Advanced search

To not support a friend

(13 Posts)
vulgarbunting Sat 12-Sep-15 21:45:19

A friend of mine wants to break up with her boyfriend. I get text messages every other day from her telling me how unhappy she is/what an arse he is (and he really is an arse, it would definitely be a good thing if they broke up).

She just sent me a message saying that she will need someone to fill the gap that he leaves if they break up, and will I be up for going on nights out to fill the gap?

The trouble is, I really don't want to. She lives a two hour drive for me, so a night out will take over the whole weekend. I have recently come out of a horrendously stressful time, and my husband and I have agreed that we will spend a couple of months focussing on us as a couple, and enjoying our life together. I really don't enjoy big nights out with lots of drinking and sticky floors and letchy men and inevitable hangovers.

I want to support her, but I feel like I can't agree to what she wants. Am I BU? Should I support her as a friend despite the impact on my life? If not, how do I respond?

OneDay103 Sat 12-Sep-15 21:48:13

Yanbu, she sounds very needy informing you that she 'needs someone to fill the gap'. It's not practical for you to be on call 2 hours away, and you tell her just that. You have your own stuff going on, and she can't expect you to centre your life around her.

saoirse31 Sat 12-Sep-15 22:16:01

Think she needs to grow up tbh.

ImperialBlether Sat 12-Sep-15 22:20:45

She needs a single friend. It's too much to ask a married friend to go out with her on huge nights out so that she can cop off with someone, particularly as you don't even live anywhere near her.

pictish Sat 12-Sep-15 22:20:59

Just tell her you're not gap filling material as travelling twp hours to go on nights out sounds like your idea of hell. Be honest. I would if someone asked this of me.
"Ha ha ha noooooo."

ImperialBlether Sat 12-Sep-15 22:21:47

She's not asking you to support her. She's asking you to neglect your husband and go clubbing with her. Tell her you'll support her by phone.

sonjadog Sat 12-Sep-15 22:23:48

I think you can be honest with her. Tell her that you and your husband have agreed that your main focus will be the two of you for a while so no, you won't be able to fill the gap. She's an adult, she will have to deal with it herself.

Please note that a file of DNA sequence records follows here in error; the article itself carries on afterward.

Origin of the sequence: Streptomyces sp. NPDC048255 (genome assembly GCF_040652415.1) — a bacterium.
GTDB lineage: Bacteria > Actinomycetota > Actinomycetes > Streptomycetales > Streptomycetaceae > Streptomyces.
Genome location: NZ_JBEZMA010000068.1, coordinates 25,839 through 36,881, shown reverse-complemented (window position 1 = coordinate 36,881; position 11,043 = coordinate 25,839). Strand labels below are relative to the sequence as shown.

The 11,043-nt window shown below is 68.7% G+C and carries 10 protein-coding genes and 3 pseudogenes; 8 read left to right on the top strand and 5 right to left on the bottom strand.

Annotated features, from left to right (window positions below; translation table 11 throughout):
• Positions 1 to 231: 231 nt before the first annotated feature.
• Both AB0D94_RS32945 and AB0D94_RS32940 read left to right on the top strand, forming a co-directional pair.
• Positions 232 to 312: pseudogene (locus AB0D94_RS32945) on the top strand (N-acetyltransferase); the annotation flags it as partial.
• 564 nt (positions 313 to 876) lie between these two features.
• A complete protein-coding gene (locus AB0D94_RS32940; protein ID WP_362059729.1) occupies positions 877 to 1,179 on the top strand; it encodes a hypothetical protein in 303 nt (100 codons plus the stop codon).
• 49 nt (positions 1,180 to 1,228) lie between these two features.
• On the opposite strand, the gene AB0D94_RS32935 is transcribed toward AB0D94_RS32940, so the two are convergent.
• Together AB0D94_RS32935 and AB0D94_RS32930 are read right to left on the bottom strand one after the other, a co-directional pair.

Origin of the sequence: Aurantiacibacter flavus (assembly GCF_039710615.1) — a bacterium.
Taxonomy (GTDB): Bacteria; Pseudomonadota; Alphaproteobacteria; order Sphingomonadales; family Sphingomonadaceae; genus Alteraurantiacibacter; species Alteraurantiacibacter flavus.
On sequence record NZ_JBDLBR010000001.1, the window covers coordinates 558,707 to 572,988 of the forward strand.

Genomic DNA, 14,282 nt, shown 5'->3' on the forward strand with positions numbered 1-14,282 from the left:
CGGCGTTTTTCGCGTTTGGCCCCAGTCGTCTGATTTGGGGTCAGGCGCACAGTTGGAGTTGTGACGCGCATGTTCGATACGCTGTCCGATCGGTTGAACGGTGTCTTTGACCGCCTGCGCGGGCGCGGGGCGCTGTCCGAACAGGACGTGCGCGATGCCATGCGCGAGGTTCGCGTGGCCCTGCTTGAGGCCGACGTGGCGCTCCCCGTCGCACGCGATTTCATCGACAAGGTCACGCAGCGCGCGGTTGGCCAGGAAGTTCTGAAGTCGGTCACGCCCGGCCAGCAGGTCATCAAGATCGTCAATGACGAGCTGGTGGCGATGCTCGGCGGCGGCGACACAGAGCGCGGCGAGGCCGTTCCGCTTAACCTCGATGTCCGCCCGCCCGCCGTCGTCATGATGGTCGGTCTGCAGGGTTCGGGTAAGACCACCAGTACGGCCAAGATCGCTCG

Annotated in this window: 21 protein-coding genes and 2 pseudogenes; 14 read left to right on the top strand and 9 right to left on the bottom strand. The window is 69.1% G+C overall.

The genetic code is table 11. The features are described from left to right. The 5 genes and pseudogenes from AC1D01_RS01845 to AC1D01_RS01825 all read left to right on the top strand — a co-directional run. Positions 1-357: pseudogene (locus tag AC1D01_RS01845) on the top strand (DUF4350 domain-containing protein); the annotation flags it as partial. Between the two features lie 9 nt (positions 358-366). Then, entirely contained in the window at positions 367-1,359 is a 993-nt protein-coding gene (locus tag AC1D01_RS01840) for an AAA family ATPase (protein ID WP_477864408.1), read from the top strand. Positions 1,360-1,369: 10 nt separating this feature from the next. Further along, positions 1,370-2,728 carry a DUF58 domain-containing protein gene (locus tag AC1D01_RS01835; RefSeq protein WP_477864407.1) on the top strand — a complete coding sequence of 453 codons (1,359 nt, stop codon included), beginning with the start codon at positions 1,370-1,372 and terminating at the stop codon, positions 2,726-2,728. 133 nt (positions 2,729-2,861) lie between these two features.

pictish Sat 12-Sep-15 22:24:54

I think it's an outrageous ask btw.

Aridane Sun 13-Sep-15 08:55:30

You can support her in other ways - just tell here - she's your friend

DoreenLethal Sun 13-Sep-15 08:58:38

Why would it be you that has to travel to hers?

Just say 'you are more than welcome to come over now and again sweetie but don't think about the gap, think about the freedom'.

Sunshineandsilverbirch Sun 13-Sep-15 09:08:44

I think it would a good idea for your friend to spend some time learning to be on her own and grown up a bit

Nanny0gg Sun 13-Sep-15 09:11:49

'Fill the gap'?

That's not friendship. If you were single and a new man came along she'd dump you in a heartbeat.

Let her find someone else to use.

Bullshitbingo Sun 13-Sep-15 09:17:50

Agree with pp. support her by phone, offer your house for her to visit you if you're so inclined, but be honest that the single phase of your life is over.

Suggest she finds some single friends to go out with, but your shoulder is always there for a cry then switch your phone off when you go to bed so you don't have to deal with the inevitable 2am 'why can't I find a nice maaaan' call

Join the discussion

Join the discussion

Registering is free, easy, and means you can join in the discussion, get discounts, win prizes and lots more.

Register now